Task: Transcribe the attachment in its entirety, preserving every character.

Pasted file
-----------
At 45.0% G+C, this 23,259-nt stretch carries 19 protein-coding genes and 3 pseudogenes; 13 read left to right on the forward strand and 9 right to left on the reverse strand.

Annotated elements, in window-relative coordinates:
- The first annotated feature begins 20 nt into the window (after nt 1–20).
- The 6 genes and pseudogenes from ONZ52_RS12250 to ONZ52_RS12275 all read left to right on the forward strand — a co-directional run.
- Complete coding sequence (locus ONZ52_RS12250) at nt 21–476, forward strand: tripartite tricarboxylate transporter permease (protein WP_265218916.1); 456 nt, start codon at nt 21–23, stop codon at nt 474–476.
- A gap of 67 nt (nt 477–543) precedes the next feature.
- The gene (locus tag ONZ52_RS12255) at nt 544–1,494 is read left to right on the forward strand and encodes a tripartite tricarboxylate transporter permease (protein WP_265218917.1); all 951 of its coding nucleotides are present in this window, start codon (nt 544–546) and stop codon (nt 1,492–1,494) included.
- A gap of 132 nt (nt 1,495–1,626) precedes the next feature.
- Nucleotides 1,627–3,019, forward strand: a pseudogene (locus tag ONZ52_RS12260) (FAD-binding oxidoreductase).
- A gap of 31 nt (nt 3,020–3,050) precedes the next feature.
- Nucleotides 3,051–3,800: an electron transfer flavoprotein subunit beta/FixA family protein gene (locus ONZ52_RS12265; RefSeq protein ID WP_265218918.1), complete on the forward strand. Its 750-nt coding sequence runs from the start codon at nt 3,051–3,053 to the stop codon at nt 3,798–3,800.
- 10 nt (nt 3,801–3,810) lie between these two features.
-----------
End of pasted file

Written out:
At 45.0% G+C, this 23,259-nt stretch carries 19 protein-coding genes and 3 pseudogenes; 13 read left to right on the forward strand and 9 right to left on the reverse strand.

Annotated elements, in window-relative coordinates:
- The first annotated feature begins 20 nt into the window (after nt 1–20).
- The 6 genes and pseudogenes from ONZ52_RS12250 to ONZ52_RS12275 all read left to right on the forward strand — a co-directional run.
- Complete coding sequence (locus ONZ52_RS12250) at nt 21–476, forward strand: tripartite tricarboxylate transporter permease (protein WP_265218916.1); 456 nt, start codon at nt 21–23, stop codon at nt 474–476.
- A gap of 67 nt (nt 477–543) precedes the next feature.
- The gene (locus tag ONZ52_RS12255) at nt 544–1,494 is read left to right on the forward strand and encodes a tripartite tricarboxylate transporter permease (protein WP_265218917.1); all 951 of its coding nucleotides are present in this window, start codon (nt 544–546) and stop codon (nt 1,492–1,494) included.
- A gap of 132 nt (nt 1,495–1,626) precedes the next feature.
- Nucleotides 1,627–3,019, forward strand: a pseudogene (locus tag ONZ52_RS12260) (FAD-binding oxidoreductase).
- A gap of 31 nt (nt 3,020–3,050) precedes the next feature.
- Nucleotides 3,051–3,800: an electron transfer flavoprotein subunit beta/FixA family protein gene (locus ONZ52_RS12265; RefSeq protein ID WP_265218918.1), complete on the forward strand. Its 750-nt coding sequence runs from the start codon at nt 3,051–3,053 to the stop codon at nt 3,798–3,800.
- 10 nt (nt 3,801–3,810) lie between these two features.